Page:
Some of you may remember my blog about passive voice and how it might actually be useful to you when developing a character’s dialog. How?  Folks engaged in denial or lying, often use passive voice as a way of deflecting attention away from themselves or their responsibility for the events in question. No one, not even the most terrible serial killer, believes they are bad people or responsible for terrible actions against another human. That’s where passive voice becomes a writer’s most useful tool when portraying that bad guy or gal. Because she'll rarely say, "I killed him." Instead, she'll say, "He was killed by a gun." Yeah, like the gun acted under it's own volition and she had nothing to do with it.

Most folks who do terrible things almost always blame the victim or the weapon itself, or the circumstances. I would never do something like that—she made me do it. Or the weapon just up and did it on its own.

Expert law enforcement personnel and psychologists know to listen for these tell-tale signs of shifting responsibility and use of passive voice to deflect attention. Here’s a good example and a refresher on what passive voice is.

Passive voice is when the action is not performed by the subject of the sentence. The subject of the sentence is the recipient of the action. For example, instead of saying, he hammered the nail into the wood, you could use passive and say: the nail was hammered into the wood. The passive version is ambiguous because you don’t know who hammered the nail. And it’s that ambiguity that attracts liars to passive voice.

I should note that folks who either can't face responsibility for their actions, either because they're just irresponsible people, or in the case of a true tragedy, where someone honestly didn't mean to do something.

Let’s say the police have arrested a woman who may have smothered her child in his crib. The woman, unable to admit her terrible action, uses passive voice to avoid admitting her responsibility.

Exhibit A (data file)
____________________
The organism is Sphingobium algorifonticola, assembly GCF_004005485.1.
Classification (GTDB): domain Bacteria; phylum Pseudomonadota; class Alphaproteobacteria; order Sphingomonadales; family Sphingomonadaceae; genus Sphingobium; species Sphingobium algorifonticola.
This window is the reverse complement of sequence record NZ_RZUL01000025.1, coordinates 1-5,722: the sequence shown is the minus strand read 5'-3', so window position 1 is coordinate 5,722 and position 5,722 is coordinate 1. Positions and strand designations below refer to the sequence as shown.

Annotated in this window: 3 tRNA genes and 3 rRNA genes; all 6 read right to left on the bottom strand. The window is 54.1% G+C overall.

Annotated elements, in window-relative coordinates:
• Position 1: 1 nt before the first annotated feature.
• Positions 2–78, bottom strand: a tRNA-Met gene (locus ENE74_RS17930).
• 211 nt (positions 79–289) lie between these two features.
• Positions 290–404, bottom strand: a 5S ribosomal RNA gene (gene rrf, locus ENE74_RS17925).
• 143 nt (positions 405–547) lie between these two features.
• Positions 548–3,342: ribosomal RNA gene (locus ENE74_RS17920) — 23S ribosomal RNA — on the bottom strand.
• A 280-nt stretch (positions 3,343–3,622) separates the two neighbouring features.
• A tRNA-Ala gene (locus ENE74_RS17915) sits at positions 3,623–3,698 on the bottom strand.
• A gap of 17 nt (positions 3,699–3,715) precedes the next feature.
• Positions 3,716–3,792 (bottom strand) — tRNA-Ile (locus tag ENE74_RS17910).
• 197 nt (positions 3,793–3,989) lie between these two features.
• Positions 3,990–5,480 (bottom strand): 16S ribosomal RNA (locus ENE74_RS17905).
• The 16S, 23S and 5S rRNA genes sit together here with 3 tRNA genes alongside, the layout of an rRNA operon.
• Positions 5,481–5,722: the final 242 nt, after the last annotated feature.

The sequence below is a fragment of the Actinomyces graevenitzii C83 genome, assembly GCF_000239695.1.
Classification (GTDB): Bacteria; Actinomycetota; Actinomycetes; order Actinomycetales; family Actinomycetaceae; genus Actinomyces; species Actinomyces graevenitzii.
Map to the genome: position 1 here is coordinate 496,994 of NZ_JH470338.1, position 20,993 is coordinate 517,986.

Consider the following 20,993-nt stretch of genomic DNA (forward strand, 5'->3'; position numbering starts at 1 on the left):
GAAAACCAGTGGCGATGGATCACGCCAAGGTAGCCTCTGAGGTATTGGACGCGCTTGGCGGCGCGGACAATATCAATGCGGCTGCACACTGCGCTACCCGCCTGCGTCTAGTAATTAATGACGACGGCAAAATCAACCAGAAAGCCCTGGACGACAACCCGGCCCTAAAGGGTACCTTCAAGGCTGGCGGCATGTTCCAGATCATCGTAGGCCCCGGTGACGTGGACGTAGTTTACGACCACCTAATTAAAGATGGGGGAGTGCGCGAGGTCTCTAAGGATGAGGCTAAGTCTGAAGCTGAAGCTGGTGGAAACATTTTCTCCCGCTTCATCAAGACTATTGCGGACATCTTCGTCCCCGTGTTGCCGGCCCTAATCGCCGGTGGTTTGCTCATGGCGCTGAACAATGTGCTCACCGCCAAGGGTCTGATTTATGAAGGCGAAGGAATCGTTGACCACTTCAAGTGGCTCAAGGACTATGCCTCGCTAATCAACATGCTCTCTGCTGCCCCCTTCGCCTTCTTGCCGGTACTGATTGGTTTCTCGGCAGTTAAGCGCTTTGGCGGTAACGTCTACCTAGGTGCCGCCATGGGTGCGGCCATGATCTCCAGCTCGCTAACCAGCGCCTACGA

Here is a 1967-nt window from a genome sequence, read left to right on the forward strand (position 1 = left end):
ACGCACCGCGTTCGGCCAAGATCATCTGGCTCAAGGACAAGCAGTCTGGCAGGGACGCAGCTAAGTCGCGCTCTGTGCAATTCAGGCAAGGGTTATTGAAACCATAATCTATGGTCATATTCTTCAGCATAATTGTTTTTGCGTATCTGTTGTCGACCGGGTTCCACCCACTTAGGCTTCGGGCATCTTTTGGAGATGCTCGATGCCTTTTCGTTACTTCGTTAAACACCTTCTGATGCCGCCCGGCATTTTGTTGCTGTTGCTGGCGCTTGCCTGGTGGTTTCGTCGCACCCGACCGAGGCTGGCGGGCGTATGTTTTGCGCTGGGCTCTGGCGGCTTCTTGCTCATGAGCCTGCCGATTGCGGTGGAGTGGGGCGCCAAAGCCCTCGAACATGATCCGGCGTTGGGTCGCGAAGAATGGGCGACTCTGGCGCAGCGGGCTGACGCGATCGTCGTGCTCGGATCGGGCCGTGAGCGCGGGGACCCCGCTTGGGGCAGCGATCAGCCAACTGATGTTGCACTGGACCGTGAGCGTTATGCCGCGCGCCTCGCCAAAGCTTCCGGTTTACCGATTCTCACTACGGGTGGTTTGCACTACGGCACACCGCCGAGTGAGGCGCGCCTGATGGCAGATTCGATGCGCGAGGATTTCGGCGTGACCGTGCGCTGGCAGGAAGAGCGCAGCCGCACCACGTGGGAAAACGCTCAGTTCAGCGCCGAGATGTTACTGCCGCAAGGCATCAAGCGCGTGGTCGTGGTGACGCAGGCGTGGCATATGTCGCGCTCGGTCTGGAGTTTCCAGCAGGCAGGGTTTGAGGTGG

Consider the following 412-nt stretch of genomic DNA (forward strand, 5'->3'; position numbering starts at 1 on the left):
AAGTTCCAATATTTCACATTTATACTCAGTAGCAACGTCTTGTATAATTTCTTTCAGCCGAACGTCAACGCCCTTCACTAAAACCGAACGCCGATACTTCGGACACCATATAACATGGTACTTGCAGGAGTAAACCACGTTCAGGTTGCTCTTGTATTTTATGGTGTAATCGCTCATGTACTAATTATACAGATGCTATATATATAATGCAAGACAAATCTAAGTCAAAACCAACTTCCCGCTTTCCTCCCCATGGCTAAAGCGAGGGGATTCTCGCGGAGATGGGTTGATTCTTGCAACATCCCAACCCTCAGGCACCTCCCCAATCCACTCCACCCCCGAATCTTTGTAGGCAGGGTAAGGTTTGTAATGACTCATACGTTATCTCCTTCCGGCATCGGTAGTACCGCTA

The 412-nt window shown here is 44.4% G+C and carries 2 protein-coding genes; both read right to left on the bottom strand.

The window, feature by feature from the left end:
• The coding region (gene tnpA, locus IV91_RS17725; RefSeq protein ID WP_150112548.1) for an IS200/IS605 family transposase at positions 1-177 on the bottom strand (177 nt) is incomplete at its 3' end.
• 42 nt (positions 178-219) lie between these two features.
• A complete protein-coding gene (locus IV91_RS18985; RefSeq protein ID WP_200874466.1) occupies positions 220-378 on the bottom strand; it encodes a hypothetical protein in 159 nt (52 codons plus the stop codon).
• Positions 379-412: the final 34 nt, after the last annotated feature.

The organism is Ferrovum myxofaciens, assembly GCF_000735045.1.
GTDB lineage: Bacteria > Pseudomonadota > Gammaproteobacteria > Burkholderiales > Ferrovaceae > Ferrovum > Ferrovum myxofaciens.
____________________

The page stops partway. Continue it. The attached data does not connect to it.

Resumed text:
“Who smothered your baby?”

She shrugged and twisted her wedding ring around her finger, unable to meet the gaze of the policeman.

“You were there, weren’t you?”

She nodded.

“He was crying, wasn’t he?”

“He kept crying—he just wouldn’t stop!”

“So what happened?”

“I tried to comfort him, but he just wouldn’t stop. I didn’t know what to do! I just wanted him to quiet down, so I held him for a while.”

“And what happened when you held him?”

“He was smothered by the pillow, I guess. I don’t really know. He turned his face into the pillow and after a while he quieted.”

“Did you press his face into the pillow?”

“I—I didn’t realize—he must have been smothered by the pillow—that’s all I can say.”

You’ll often hear these types of statements from folks who can’t quite accept their part in a tragedy. For example, a bus driver inadvertently involved in an accident may use passive voice to minimize his role, “She was hit by the bus.” He doesn’t say he hit her or ran over her when he was driving the bus. He phrases it as if the bus had acted on its own when it hit her.

Passive voice isn’t the sole tool, however. That bus driver may really shift blame by using active voice, e.g “The bus hit her.” As if the bus drove itself and independently made the decision to run over a pedestrian all on its own.

Those kinds of shifts in focus are extremely useful in characterization and they can be applied either to an innocent person who just can’t accept or absorb his role in a tragedy, such as the bus driver, or it could be a more conscious effort by a liar/bad guy to shift the blame to the victim.

To me, these little nuances in characterization and the underlying psychology of developing realistic characters are intrinsic to the foundations of a fascinating story.

I’d love to hear any habits of speech or actions you’ve noted that make characters come alive.

Amy Corwin is the author of over half a dozen historical romantic mysteries, paranormals and cozy mysteries. She can be found on the web at and Her latest book, The Vital Principle, is now available from Amazon.

Tuesday, March 1, 2011

I Am Launched

I am officially launched. My debut book came out February 16th. My husband threw me an enormous party for 50+ of my nearest and dearest family and friends. It was a night of being Cinderella. I was celebrated, congratulated, and toasted. But even Cinderella had only until midnight. The party is over. Now, back to reality.

Once your book is out there the real work begins. You used to think writing the book was the hard part, but you did that. You used to think selling the book was the hard part, but you did that. Now, you discover really selling your book is the hard part. You haunt the sales lists to see how you are doing. Guest blog everywhere you can to be 'seen'. Check and Google yourself to see if you have any reviews. The job of being published is not for the faint of heart, any more than any other part of the process of this chosen career.

I wouldn't trade if for all the world, of course, but it is a new set of neurotic worries to be concerned about. Sales for this book. Selling the next book. Promoting all your books and yourself. Being out there enough to sell your book but not so out there that you get burnout.

And I wish that kind of neurotic worry on every other writer I know. Because it means you are published.